Nations’ disparate vulnerability to climate change and other environmental stressors will drive some people to migrate across national borders. While these migrants face many challenges, one of the most pressing is that of legal protection -- that is, the policies and instruments that guarantee their rights to enter and remain in host countries and to be able to pursue a life with dignity.
Some states are already starting to grant legal protections to environmental migrants -- for example, by issuing visas or residence permits under prescribed conditions. However, global action on the issue of environmental migration has remained elusive. ELI has been advocating the use of a ‘toolkit’ approach, involving the studying of cases and the sharing of information in order to support national, bilateral, regional, and ultimately global policymaking to provide legal protection for cross-border environmental migrants.
The Institute’s efforts to strengthen legal tools protecting cross-border environmental migrants have included:
- A debate on environmental migration appearing in The Environmental Forum, Nov/Dec 2016
- A meeting of experts on environmental displacement in Pacific Island states, and a workshop jointly organized by Ocean Policy Research Institute, the European Union, University of Tokyo, and IUCN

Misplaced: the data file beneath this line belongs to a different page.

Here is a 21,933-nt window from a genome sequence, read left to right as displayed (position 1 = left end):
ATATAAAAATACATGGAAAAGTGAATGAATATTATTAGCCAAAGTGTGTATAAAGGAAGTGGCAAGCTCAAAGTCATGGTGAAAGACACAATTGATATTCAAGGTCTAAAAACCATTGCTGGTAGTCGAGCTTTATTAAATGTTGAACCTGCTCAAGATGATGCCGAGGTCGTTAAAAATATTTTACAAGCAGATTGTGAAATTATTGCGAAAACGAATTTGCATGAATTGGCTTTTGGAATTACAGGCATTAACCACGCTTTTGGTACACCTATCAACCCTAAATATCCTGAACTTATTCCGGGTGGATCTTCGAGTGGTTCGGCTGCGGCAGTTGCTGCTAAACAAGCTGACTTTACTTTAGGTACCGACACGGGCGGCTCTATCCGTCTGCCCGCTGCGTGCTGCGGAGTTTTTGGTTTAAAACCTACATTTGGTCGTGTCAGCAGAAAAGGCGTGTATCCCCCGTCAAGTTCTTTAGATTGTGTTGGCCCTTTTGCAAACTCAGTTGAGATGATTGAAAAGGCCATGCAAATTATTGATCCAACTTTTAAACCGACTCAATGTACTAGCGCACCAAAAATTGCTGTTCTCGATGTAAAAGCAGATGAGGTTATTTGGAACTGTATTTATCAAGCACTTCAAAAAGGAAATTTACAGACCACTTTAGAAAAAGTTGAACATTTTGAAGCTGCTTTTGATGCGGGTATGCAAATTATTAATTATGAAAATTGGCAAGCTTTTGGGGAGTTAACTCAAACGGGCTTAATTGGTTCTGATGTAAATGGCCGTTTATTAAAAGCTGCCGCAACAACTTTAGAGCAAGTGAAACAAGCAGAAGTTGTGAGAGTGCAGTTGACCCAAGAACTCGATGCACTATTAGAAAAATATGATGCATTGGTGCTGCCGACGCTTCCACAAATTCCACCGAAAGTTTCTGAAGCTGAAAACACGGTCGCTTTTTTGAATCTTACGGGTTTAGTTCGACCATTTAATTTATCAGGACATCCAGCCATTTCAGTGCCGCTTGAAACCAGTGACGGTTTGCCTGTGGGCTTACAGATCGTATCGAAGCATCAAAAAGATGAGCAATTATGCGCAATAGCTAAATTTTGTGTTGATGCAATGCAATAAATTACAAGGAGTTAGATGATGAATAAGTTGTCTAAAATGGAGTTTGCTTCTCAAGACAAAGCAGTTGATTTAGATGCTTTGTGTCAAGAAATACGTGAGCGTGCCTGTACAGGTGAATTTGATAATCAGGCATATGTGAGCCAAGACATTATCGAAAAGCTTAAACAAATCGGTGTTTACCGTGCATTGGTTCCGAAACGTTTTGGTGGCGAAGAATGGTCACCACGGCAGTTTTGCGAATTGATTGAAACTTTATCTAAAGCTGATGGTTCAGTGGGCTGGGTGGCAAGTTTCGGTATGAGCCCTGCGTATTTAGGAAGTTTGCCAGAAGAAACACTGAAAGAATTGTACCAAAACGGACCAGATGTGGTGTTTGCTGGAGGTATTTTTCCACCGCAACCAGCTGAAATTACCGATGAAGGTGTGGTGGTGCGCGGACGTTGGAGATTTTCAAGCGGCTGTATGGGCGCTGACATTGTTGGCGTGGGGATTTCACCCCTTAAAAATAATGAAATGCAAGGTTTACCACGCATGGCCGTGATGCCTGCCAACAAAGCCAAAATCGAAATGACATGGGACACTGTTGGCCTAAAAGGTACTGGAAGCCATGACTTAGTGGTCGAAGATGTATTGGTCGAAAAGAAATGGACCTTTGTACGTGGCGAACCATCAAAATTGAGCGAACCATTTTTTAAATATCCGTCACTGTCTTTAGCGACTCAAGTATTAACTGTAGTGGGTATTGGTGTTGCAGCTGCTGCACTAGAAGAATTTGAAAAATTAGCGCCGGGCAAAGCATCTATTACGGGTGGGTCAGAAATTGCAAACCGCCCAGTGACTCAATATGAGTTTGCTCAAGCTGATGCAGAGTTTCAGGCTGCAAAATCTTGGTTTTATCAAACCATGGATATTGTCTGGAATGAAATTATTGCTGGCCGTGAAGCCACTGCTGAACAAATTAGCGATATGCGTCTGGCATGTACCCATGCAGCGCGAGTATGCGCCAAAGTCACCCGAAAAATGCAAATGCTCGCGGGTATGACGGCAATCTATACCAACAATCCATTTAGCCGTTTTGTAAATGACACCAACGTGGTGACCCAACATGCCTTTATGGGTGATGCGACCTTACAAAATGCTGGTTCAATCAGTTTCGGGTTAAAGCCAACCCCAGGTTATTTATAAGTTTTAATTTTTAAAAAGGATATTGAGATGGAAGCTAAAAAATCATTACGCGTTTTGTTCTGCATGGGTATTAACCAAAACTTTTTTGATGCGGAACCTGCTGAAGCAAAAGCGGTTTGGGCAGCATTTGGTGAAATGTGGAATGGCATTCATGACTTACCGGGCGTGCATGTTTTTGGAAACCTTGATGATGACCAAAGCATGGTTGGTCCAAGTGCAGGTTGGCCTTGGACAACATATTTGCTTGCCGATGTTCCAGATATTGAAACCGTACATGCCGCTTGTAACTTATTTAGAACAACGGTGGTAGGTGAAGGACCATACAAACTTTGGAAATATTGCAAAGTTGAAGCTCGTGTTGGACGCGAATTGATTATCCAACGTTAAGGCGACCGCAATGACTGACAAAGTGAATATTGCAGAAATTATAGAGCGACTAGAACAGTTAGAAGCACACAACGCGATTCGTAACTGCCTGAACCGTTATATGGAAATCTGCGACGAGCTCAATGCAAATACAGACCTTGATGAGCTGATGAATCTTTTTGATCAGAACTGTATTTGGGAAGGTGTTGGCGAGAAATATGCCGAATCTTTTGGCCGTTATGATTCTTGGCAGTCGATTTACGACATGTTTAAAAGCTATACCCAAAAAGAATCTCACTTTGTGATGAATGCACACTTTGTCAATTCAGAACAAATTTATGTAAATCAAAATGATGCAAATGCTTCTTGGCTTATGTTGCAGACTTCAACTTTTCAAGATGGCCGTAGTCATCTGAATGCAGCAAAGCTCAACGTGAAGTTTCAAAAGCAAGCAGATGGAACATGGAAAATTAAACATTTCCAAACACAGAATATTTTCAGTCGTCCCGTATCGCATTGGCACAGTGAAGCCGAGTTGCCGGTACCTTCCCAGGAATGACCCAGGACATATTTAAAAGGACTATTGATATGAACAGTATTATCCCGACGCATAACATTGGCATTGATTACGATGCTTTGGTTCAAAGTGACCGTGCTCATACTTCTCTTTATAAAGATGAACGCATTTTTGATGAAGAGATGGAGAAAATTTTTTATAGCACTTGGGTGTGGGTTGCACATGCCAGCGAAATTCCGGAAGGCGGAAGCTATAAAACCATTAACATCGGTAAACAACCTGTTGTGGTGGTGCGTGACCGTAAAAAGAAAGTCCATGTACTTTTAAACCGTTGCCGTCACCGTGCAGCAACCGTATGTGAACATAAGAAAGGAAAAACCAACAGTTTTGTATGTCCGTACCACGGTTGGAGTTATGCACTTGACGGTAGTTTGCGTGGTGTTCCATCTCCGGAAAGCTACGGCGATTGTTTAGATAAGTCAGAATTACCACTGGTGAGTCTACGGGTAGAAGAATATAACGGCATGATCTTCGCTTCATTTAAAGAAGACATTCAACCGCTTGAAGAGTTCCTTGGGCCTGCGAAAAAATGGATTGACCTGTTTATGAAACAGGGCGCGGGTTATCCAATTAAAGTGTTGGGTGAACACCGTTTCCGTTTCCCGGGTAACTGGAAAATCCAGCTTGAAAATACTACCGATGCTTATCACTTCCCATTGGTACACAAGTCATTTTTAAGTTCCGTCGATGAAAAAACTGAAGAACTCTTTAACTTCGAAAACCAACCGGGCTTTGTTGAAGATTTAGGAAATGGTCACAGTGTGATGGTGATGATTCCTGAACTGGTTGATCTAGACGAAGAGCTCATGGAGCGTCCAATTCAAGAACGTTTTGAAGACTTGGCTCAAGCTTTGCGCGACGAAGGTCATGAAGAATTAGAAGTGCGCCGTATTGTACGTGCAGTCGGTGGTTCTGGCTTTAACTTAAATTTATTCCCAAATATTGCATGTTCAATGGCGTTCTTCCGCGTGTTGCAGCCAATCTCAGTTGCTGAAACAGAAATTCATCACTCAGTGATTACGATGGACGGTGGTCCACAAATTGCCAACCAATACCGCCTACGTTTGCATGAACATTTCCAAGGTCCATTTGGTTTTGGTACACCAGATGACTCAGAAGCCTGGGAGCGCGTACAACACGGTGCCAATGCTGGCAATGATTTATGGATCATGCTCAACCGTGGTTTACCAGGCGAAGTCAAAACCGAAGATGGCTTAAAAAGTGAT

- In conjunction with the 2016 World Conservation Congress in Honolulu, Hawai'i, USA, Carl Bruch facilitated a discussion of environmental migration action opportunities
- Carl Bruch participated in a conference session on "Resettlement and Livelihood Rehabilitation of Cross-Border Environmentally Displaced Persons in Pacific Small Island Developing States", during the Hugo Conference on environmental migration in Liege, Belgium, November 2016
- On November 3, 2016, Carl Bruch was a discussant in a lecture on "Addressing Relocation and Livelihood Re-Establishment of Climate Refugees: Applying Resettlement Experiences in Japan". The lecture was hosted by the Institute for Environment and Security at the United Nations University.
- Carl Bruch gave a presentation on lessons from the Great East Japan Earthquake at the International Studies Association (ISA) International Conference in Hong Kong, June, 2017.
There are many options for protecting cross-border environmental migrants that should be further explored, including harmonized national legislation, new interpretations of existing treaty language, expansion of customary international law to address aspects of cross-border environmental displacement, international agreements on discrete issues of universal consensus, and bilateral or regional free movement agreements. Identifying actionable options for legal protection and raising awareness of those options will empower governments and other stakeholders to adopt and implement proactive measures to protect cross-border environmental migrants, and in turn, strengthen institutions to prepare for some of the most challenging consequences of climate change.